How my friend lost his bitterness
A moving story he heard at a friend’s funeral got Günther Simmermacher thinking about the corrosive effects of anger and bitterness.
My friend Darryl, a teacher who reluctantly identified as coloured, carried the load of growing up under apartheid heavily. Even after he left South Africa in the 1990s, the resentment of a lifetime of racial discrimination and injustice resided within him. Darryl died in October, far too young. At his funeral in Canada, which I could follow via livestream, I learnt that Darryl found healing a few years ago.
Darryl, his wife recalled, was in Thailand at a gathering of the Evangelical church to which they belonged. At some point he met André, an Afrikaner with what Darryl, with his typical humour, referred to as a “Voortrekker beard”. As South Africans do, they got to chatting. Darryl was still ambivalent towards the land of his birth, with a bitterness towards white South Africans generally.
At a footwashing ceremony later that day, André left his allocated area, approached Darryl, and asked him if he could wash his feet. Darryl agreed and reciprocated. Something happened. As the two men rose, they wordlessly embraced, both men weeping. That day, all the weight of growing up under apartheid fell off Darryl, and at last he could make peace with the past. He and André went on to form a tight friendship that lasted till Darryl’s death.
I was moved by that story, knowing also that my friend was a stubborn man who, for all his Christian faith, was probably surprised by that encounter of spontaneous and almost wordless reconciliation.
I returned to that story often in the weeks that followed Darryl’s funeral — a time when pride trumped humility, lies trumped decency, hate trumped love. In the US, in Senekal, in Brackenfell. And everywhere on social media.
Catholics, who are supposed to be guided by the example and teachings of Jesus, are not immune from trading in bitterness, division and hatred. Even among Catholics, there is an attitude — as old as it is wrong — that if you disagree with me, you are my enemy. Some people almost visibly ooze contempt for those with whom they differ.
The vitriol can cut both ways. Take the issue of abortion. Many of those who oppose abortion see those who support legal access to it as deserving scorn and vitriol, even calling them “babykillers”. And across the street, people in favour of legalised abortion are as unrestrained in throwing accusations of misogyny and verbally attacking those whose concern resides with the unborn.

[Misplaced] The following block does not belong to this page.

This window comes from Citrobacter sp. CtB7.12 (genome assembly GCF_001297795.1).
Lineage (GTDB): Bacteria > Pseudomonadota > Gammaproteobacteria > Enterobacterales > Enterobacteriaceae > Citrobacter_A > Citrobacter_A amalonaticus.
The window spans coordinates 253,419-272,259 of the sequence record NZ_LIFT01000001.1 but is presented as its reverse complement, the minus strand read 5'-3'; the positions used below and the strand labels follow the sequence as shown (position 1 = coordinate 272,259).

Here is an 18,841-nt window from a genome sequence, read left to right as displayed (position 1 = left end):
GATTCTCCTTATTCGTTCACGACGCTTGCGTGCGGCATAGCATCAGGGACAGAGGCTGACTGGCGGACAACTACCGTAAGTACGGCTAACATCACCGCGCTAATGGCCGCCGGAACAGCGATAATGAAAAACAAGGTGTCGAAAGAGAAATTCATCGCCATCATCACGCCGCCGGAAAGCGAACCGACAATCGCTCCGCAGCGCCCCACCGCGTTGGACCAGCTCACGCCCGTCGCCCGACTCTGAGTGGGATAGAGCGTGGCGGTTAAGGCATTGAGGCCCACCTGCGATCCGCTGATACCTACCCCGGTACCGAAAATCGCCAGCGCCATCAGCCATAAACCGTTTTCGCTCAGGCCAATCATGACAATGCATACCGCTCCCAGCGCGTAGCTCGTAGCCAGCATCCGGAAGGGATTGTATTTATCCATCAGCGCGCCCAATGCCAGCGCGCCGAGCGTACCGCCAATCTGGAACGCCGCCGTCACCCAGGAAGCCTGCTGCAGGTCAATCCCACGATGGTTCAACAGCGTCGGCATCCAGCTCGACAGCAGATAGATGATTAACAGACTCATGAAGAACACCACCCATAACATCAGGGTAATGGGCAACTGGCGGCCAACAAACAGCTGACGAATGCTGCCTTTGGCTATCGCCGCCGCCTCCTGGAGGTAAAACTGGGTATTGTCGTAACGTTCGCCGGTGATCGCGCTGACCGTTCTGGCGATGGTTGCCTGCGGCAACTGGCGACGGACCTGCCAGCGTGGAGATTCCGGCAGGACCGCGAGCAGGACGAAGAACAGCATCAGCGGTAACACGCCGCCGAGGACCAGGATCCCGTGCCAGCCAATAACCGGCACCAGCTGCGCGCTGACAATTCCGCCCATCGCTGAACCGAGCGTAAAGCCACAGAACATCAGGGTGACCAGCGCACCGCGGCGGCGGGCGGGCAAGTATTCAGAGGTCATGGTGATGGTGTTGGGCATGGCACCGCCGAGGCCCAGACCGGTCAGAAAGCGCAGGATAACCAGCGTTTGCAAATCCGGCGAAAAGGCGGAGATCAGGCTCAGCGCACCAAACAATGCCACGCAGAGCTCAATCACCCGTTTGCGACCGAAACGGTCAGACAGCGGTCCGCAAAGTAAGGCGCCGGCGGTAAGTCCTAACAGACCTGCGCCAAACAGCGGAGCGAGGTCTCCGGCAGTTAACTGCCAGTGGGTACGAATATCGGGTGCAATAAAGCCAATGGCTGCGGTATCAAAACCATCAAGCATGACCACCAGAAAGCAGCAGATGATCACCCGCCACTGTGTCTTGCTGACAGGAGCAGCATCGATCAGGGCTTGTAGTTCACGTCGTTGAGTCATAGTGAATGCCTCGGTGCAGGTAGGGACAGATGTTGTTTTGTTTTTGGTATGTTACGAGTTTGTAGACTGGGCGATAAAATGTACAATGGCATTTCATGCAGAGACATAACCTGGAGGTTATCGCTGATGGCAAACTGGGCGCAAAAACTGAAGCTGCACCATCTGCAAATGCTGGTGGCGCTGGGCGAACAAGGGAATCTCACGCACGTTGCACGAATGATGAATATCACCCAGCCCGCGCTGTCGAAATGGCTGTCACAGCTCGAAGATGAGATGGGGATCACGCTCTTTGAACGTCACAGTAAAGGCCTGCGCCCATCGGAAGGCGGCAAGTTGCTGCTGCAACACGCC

Yet, at both ends, there are mostly decent people who take their own position from a perspective of trying to do what they see as the right thing. Acknowledging this does not make us weak in our conviction. Rather, by acknowledging the good (though, in our view, wrongheaded) intentions in others, we are able to invite them to consider our point of view, and perhaps to be persuaded by it.
This goes for all points of argument, disagreement and prejudice. Presumption of good faith in others — the foundation for civility in discourse — has given way to hostility and division, fought in trenches of ideology and fear. What a victory for the devil!
But we are called to engage with others in order to change minds, not to reject and demonise. Isn’t that how evangelisation works? We don’t convert people by seeing them as the enemy and treating them with less dignity than we would others. Yet, in our anger at the inability or unwillingness of others to do our will, we forget to pray for those who trespass against us. And I am aware that I’m also preaching to myself here.
How often don’t we see the same kind of dynamics play out in families, partnerships or among friends, when a (perceived) slight or a disagreement turns love into bitterness and anger? We might blame the other party without interrogating our own culpability in the breakdown of the relationship. And even — or especially — if we are the innocent party, we may well harbour a self-destructive bitterness.
It is easy to be angry at all kinds of things, but how much of ourselves are we losing when we act without charity towards others? How much does festering anger eat us up? And what relief might there be if we were to lose all that bitterness, all that anger?
My friend Darryl shed a lifetime of bitterness in that encounter in Thailand. He couldn’t speak about his healing with André without getting emotional; the experience was too powerful to articulate dispassionately.
And here’s the good news: Darryl experienced a grace that is always available to all of us.
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